The vast majority of US Navy vessels built prior to 1980 were heavily loaded with asbestos, a toxic mineral responsible for affecting thousands of shipyard workers and sailors. Those who were deployed on these ships are at risk of developing asbestosis, mesothelioma, or other serious asbestos-related conditions. Until the mid-1970s when the health risks associated with asbestos became more widely known, more than 300 asbestos-containing materials were used regularly in building various ships for the Navy. This known carcinogen was found in engine and boiler rooms, navigation rooms, mess halls, sleeping quarters, and other areas of the vessel.
But why was asbestos so widely used by the Navy? Unlike other materials at that time, asbestos brought a number of functional properties that no other material could match. This substance's affordability, tensile strength, heat resistance, and chemical damage resistance contributed to its extensive use as an insulator, a fireproofing, and a building material.
Naval records from ship databases, repair logs, war diaries, letters, memos, and historical documents have confirmed that Navy vessels' equipment often contained asbestos. Today, even though there are fewer asbestos-containing products on board Navy ships and in shipyards, this toxic material may still be used if no other alternative is available.
Unfortunately, the material becomes more brittle with age, and its removal becomes tedious and could pose a bigger threat to workers' health if the safety guidelines aren't properly followed. The Navy has taken steps in order to remove existing asbestos from its vessels, but much of the toxic mineral is still present aboard these ships today.
Where Was Asbestos Used in a Ship?
Unfortunately, for many Navy workers, asbestos contamination was not limited to a specific class of vessel. The material was used starting from the smallest patrol boats, to the largest submarines, battleships, and aircraft carriers. Asbestos was used in boilers, pipe insulation, pumps, and valves:
Boilers generate high-temperature and high-pressure steam on ships, powering the ship to move across the water and running other important equipment on board. Prior to 1973, the Navy was instructed to coat boilers with external insulation containing about 15% asbestos and use loose asbestos packing and asbestos gaskets to manage heat.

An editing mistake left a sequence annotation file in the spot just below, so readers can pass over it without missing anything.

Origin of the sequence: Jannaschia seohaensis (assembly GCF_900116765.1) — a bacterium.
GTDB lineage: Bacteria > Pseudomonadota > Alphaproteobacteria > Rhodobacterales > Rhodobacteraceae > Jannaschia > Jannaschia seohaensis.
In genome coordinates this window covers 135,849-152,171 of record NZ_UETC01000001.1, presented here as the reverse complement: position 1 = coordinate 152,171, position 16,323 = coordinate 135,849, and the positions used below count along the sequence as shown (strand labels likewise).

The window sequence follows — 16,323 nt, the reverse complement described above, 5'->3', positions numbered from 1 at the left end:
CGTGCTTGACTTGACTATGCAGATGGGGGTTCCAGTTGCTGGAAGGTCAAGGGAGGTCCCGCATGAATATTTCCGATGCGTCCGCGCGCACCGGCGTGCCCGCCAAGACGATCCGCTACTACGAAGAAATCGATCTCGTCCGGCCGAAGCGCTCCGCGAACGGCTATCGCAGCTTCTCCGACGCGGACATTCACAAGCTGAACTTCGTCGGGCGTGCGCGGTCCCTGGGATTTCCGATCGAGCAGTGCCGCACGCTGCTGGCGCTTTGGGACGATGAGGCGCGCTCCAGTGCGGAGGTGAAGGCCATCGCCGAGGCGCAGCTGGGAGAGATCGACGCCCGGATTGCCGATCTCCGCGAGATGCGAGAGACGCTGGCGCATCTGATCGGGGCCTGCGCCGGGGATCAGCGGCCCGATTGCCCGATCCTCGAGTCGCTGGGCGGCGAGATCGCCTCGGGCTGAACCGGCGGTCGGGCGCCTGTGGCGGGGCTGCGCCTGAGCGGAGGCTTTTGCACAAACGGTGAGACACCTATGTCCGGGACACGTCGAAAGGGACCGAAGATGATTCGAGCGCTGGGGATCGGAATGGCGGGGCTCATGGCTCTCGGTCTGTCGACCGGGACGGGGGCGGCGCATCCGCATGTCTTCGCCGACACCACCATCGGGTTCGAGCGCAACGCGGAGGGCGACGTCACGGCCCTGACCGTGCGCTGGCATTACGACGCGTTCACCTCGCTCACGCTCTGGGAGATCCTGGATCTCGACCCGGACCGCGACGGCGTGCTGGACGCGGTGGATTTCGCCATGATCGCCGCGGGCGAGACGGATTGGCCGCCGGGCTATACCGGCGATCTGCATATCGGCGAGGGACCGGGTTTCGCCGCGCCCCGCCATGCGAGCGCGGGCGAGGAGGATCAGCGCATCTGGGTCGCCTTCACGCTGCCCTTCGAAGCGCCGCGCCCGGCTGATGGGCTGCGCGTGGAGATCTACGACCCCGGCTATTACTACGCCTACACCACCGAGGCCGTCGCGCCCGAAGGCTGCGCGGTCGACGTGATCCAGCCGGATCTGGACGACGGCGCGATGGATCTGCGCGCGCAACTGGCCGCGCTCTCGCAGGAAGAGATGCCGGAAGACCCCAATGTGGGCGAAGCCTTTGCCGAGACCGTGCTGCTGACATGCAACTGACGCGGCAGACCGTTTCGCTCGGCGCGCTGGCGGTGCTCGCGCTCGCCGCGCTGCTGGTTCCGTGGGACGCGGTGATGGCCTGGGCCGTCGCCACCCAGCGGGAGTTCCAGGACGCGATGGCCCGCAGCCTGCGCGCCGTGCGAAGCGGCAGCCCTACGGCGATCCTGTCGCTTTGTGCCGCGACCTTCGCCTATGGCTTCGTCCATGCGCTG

Installation and regular maintenance on boilers took place in closed quarters with poor ventilation, where clouds of asbestos dust were released. Exposure occurred among boilermakers and service members who handled the boilers.
Navy vessels used an extensive network of pipes that carried steam and cold water throughout the entire ship. In order to protect them and keep the steam system perfectly running, the pipes were coated with insulation wraps that contained asbestos.
The insulation contained felt wrapping covered by an outer wrapping of tar. The felt layer typically contained 5%-50% asbestos. Because the pipes passed through sleeping quarters and mess halls, asbestos was often released into the air. Repair works, such as removing old insulation and replacing it with new wrappings, exposed people in the area to the toxic asbestos dust. New insulation coating was typically made by mixing dry asbestos with water, another activity that released asbestos dust.
Asbestos was also commonly found in mechanical pumps, as well as in the cooling, heating, or bilge systems it could power. Those who maintained the pumps were frequently exposed to asbestos during the repair work. The asbestos found on the pumps' surface and within the pumps was released during these operations, this is how the exposure occurred.
Unfortunately, most people who performed these works did not wear proper protective equipment, such as air masks, and they did not wet the insulation before starting to remove it. This would have prevented fibers from being released into the air. Replacing the pumps' worn asbestos gaskets was also problematic. This led to the release of asbestos fibers when workers used wire brushes, scrapers, and other tools to remove the gaskets.
Many types of valves used on Navy ships contained asbestos. The valves were filled with asbestos packing and gaskets which contained this toxic mineral. The outside surface of the valves was also covered with asbestos insulation. Whenever maintenance work was performed on valves, pipefitters, boiler operators, and other equipment, service members were exposed to asbestos. The valves needed regular disassembly for the replacement of the packing and gaskets that were no longer functional. Other vessel items that contained asbestos included:
- aggregate mixtures
- bedding compounds
- block insulation
- deck covering materials
- hydraulic assemblies
- insulating materials
- packing materials
- thermal materials
Have You Been Exposed to Asbestos in a Shipyard?
If you are a veteran and you have worked in the US Navy, you might have been exposed to dangerous levels of asbestos. Our website is designed to help veterans and all individuals see if their ship or shipyard posed a threat to them. Call us at 760-621-6147 for assistance!